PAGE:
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FELONY DISENFRANCHISEMENT



Nationally, an estimated 5.85 million Americans are denied the right to vote because of laws that prohibit voting by people with felony convictions. Felony disenfranchisement is an obstacle to participation in democratic life which is exacerbated by racial disparities in the criminal justice system, resulting in 1 of every 13 African Americans unable to vote.

U.S. Felony Disenfranchisement Laws by State

Felony Disenfranchisement News
November 7, 2014 (The Sentencing Project)
Hot Off the Presses: The Sentencing Project's 2014 Newsletter

Our 2014 Newsletter is out! Read it to find out what we’ve been up to in the last year, including:

  • How three states – New York, New Jersey, and California – reduced their prison populations in the range of 25% and saw their crime rates generally decline even faster than the national average
  • Updates on federal sentencing reform, including the United States Sentencing Commission’s decision to apply their reduced sentencing guidelines retroactively to 46,000 people currently serving time for drug offenses
  • How state advocates from across the country gained insight and support in strategizing for racial impact statements from The Sentencing Project during our State Advocacy Convening

…and much more!


October 24, 2014 (The Sentencing Project)
Disenfranchisement News

Civil Rights Commission reports call for reform

California: 'Let me Vote' campaign spreads voting rights awareness

Florida: Candidate forced to withdraw due to prior felony conviction

Michigan: NAACP brings voting booths to county jails

Mississippi: Slim chance of reform during an election year

Ohio: Judge orders voting access for people jailed the weekend before an election

Wyoming: New bill to cut wait time for voting rights restoration

National: Felony disenfranchisement infographic


October 2, 2014 (The Sentencing Project)
Felony Disenfranchisement and the 2014 Midterm Elections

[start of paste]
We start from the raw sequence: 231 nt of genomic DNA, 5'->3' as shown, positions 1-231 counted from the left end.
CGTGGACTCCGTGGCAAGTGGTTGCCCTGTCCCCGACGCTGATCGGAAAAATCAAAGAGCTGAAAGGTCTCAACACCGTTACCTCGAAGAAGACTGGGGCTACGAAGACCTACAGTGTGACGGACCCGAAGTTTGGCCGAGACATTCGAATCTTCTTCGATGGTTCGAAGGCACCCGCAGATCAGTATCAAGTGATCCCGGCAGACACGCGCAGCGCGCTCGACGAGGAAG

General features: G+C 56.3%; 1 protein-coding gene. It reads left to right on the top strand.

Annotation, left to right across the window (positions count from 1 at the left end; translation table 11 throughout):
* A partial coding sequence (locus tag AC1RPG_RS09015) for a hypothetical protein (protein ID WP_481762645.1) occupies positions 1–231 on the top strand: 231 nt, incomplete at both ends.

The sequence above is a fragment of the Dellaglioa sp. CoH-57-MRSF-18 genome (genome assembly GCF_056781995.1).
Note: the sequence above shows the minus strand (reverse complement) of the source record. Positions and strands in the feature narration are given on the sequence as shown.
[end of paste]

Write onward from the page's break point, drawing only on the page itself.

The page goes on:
As the 2014 midterm elections approach, an estimated 5.85 million Americans will be unable to exercise their voting rights due to a current or previous felony conviction. Of the total disenfranchised population, 2.6 million have completed their sentences, yet are disenfranchised in the 12 states with the most restrictive policies. Overall, 75% of disenfranchised individuals are living in the community, either under probation or parole supervision, or having completed their sentences. Disenfranchisement policies have potentially affected the outcomes of previous U.S. elections, particularly as disenfranchisement laws disproportionately impact communities of color, leaving one in every 13 black adults voiceless in the electoral process.


September 15, 2014 (The Sentencing Project)
Disenfranchisement News

Florida: Voting Rights in Jail 

Wyoming: Opportunity for Reform 

Kentucky: New voting rights bill in consideration for 2015 

International: ECHR rules ban on prisoner voting violates human rights

Voting from behind bars in Ireland 


August 7, 2014 (The Sentencing Project)
Disenfranchisement News

National: Bipartisan Efforts for National Felony Disenfranchisement Reform

Wyoming: State Bill Could Restore Voting Rights to Thousands

Kentucky: Louisville Metro Council Unanimously Approves Resolution in Support of Automatic Rights Restoration